Freeze Me


“A chilly tale of rape, revenge and household appliances.”

Five years after a vicious gang-rape, Chihiro has somewhat recovered, with a new apartment, job and boyfriend. But one of the attackers turns up on her doorstep, with a video of the assault, and threatens to destroy her new life. He moves in. Worse yet, his colleagues are on their way. What’s a girl to do? If you answered “kill the bastard, stuff him in her freezer, then wait for the other two rapists”… you’ve clearly seen this before.

This film is often difficult to watch, on several levels. On the down side, Chihiro is such a passive victim, it’s hard to feel much initial sympathy for her – letting the guy who raped you stay in your flat with barely a whimper of protest, is so damn… wussy as possibly to turn you off her character. It might have made more plot sense to have her kill the first one, then she’d have good reason not to seek help when the second moved in. Though when you see the attack, it’s so brutal, nasty and vicious (exactly how rape should be depicted), that her post-traumatic shock is more explicable.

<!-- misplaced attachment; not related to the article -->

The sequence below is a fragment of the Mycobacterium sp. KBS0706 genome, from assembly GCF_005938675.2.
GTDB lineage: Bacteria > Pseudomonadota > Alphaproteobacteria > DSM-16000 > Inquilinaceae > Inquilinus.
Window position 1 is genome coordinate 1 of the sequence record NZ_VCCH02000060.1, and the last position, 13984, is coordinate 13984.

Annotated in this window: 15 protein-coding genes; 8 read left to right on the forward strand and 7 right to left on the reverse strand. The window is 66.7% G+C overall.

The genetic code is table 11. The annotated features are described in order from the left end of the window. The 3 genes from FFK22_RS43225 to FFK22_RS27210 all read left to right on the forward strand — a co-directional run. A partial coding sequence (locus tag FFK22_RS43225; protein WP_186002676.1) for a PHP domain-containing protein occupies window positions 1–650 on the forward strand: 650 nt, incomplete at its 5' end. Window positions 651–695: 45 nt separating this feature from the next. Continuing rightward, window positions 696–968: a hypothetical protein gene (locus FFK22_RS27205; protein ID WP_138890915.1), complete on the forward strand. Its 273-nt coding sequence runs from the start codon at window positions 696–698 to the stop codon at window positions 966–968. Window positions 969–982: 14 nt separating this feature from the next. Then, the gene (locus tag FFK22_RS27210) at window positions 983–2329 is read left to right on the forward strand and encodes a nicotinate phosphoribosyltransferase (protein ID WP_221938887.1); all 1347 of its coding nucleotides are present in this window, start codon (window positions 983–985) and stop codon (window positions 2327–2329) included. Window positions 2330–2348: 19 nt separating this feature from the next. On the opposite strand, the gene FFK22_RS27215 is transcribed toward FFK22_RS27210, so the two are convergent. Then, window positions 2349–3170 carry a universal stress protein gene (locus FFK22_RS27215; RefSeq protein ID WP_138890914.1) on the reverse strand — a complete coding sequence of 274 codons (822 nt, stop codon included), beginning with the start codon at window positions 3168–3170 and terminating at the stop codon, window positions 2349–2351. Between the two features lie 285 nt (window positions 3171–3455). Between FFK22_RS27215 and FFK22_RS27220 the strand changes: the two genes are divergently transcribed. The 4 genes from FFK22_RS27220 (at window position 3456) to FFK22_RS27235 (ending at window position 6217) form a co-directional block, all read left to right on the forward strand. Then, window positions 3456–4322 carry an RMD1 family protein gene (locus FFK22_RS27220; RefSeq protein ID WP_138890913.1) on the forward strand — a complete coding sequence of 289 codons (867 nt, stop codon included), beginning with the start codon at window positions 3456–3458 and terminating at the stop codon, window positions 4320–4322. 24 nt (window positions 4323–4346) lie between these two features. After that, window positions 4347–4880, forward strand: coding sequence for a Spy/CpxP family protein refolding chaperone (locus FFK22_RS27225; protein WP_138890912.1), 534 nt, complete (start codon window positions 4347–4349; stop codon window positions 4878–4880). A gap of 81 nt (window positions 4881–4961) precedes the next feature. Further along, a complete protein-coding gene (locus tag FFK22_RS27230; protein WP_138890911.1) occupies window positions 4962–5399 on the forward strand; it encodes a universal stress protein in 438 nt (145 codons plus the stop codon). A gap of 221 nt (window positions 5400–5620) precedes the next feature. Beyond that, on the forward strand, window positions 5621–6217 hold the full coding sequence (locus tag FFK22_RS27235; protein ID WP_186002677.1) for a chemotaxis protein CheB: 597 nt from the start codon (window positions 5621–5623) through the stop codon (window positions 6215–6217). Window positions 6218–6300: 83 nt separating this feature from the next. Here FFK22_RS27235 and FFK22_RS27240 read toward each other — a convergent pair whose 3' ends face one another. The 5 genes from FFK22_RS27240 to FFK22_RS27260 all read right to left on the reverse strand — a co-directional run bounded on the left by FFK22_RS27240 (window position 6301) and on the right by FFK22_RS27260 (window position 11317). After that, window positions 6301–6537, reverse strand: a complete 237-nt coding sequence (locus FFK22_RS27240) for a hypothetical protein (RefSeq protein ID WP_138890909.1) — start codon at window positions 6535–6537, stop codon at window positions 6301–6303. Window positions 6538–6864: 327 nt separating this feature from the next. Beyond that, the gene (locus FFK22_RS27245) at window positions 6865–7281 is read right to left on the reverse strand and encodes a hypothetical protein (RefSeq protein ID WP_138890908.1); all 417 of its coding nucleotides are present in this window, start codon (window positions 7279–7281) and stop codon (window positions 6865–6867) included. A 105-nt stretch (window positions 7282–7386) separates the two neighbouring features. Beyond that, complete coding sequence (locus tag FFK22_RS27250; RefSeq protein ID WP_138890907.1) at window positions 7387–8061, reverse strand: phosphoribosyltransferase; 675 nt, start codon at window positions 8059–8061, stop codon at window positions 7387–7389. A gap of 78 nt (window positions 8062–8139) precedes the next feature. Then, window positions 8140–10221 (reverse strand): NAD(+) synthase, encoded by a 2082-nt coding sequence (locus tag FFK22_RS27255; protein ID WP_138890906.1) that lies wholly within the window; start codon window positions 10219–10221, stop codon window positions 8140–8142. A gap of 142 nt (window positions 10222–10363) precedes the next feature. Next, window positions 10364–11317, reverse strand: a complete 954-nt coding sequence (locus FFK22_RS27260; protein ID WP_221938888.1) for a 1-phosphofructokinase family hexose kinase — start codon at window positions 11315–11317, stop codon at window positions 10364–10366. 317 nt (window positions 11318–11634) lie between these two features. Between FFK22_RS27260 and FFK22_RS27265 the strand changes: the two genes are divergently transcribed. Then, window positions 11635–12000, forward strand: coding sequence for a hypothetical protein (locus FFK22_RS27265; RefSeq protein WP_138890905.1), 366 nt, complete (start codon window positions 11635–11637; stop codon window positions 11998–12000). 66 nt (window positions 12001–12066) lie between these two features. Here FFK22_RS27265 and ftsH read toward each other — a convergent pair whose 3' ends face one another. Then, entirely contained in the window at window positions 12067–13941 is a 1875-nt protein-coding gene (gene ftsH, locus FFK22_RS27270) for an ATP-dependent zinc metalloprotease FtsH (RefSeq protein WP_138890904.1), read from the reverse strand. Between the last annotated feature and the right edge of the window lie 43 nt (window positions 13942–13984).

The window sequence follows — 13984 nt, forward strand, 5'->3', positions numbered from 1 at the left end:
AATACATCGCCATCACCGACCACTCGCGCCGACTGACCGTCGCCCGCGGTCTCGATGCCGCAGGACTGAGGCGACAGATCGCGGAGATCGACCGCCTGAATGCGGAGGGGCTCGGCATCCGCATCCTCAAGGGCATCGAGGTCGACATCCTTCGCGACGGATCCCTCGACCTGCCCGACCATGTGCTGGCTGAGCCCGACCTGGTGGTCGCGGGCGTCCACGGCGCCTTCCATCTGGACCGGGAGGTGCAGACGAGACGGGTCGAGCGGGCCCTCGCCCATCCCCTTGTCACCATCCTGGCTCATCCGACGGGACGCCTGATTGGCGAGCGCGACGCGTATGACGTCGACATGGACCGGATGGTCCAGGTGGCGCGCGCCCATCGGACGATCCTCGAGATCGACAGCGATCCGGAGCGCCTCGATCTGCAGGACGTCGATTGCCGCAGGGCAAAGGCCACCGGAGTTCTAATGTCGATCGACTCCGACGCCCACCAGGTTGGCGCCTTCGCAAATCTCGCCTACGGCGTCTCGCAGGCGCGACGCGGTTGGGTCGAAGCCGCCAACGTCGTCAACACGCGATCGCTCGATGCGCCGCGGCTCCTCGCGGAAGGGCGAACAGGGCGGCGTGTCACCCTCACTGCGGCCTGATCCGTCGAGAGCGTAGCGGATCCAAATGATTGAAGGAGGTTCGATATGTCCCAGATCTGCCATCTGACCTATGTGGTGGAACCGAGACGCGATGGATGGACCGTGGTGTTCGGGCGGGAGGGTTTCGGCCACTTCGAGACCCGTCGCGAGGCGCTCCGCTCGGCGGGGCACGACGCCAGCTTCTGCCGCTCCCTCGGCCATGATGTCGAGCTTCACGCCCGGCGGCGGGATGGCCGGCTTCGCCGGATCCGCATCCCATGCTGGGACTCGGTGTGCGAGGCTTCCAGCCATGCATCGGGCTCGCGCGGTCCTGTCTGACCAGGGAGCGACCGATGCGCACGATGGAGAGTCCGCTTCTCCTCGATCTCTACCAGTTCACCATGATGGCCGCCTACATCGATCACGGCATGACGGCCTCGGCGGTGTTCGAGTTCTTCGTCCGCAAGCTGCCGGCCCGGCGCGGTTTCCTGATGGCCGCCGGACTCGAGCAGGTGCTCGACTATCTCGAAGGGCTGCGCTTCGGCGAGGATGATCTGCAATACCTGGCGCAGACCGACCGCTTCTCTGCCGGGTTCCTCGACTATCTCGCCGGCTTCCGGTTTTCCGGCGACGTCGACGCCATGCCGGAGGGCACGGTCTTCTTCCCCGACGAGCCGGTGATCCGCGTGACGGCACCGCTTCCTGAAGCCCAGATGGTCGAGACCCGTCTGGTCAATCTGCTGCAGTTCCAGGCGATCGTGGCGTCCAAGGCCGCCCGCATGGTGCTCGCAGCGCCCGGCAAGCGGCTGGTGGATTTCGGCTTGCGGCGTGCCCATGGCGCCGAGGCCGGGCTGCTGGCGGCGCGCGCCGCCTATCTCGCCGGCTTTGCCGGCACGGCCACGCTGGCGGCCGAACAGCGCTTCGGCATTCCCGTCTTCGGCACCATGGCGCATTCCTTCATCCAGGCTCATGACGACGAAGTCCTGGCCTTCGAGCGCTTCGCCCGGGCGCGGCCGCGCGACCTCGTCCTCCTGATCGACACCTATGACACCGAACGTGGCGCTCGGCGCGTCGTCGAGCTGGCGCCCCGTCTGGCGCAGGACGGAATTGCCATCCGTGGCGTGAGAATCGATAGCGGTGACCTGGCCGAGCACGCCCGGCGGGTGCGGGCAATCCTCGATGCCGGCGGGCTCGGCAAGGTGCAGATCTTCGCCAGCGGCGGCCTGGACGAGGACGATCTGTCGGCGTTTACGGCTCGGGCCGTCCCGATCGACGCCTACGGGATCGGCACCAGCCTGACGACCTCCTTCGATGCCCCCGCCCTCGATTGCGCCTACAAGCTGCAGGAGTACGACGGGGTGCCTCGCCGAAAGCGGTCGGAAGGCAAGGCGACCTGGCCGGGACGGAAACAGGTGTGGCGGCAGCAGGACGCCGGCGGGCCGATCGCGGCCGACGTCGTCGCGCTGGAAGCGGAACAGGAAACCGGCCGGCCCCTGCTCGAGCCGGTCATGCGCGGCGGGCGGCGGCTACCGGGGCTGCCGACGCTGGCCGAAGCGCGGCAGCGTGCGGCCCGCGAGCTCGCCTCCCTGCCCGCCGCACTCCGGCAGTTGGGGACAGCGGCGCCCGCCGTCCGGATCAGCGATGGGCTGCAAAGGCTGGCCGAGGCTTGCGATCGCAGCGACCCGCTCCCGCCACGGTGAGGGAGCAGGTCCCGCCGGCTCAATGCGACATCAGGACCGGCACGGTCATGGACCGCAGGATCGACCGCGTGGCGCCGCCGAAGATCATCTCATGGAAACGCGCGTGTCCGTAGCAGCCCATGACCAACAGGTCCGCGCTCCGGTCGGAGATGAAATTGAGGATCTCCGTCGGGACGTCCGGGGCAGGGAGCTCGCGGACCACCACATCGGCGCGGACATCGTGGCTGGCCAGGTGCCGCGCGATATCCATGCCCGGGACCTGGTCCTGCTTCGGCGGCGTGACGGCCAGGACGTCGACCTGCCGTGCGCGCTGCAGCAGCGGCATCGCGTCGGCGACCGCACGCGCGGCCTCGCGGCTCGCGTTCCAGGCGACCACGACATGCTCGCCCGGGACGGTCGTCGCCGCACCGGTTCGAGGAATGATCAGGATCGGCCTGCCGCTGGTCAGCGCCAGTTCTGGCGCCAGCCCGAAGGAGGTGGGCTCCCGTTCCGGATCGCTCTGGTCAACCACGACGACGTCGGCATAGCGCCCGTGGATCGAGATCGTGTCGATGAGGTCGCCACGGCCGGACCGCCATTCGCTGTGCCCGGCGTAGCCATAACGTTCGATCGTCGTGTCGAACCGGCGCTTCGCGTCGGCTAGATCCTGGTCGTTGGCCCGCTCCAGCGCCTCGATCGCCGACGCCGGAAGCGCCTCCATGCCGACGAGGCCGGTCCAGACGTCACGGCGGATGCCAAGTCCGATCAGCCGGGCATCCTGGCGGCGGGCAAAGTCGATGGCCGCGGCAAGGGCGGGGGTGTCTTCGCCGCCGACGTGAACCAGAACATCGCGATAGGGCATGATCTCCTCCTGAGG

The change that comes over her as a result makes for intriguing viewing – the title is entirely apt, since she gradually transforms into something every bit as cold as her enemies, and is finally so blase as to order another fridge while the intended occupant is playing video-games in the same room. By the end, it’s hard to say who is more dangerous to know; at least the rapists know they’re doing wrong. Credit to Inoue – better known as a model in Japan – for a creepy performance, and to Ishii for pulling no punches, an approach which rescues the film after a wobbly start.

Dir: Takashi Ishii
Star: Harumi Inoue, Shingo Tsurumi, Shunsuke Matsuoka, Kazuki Kitamura

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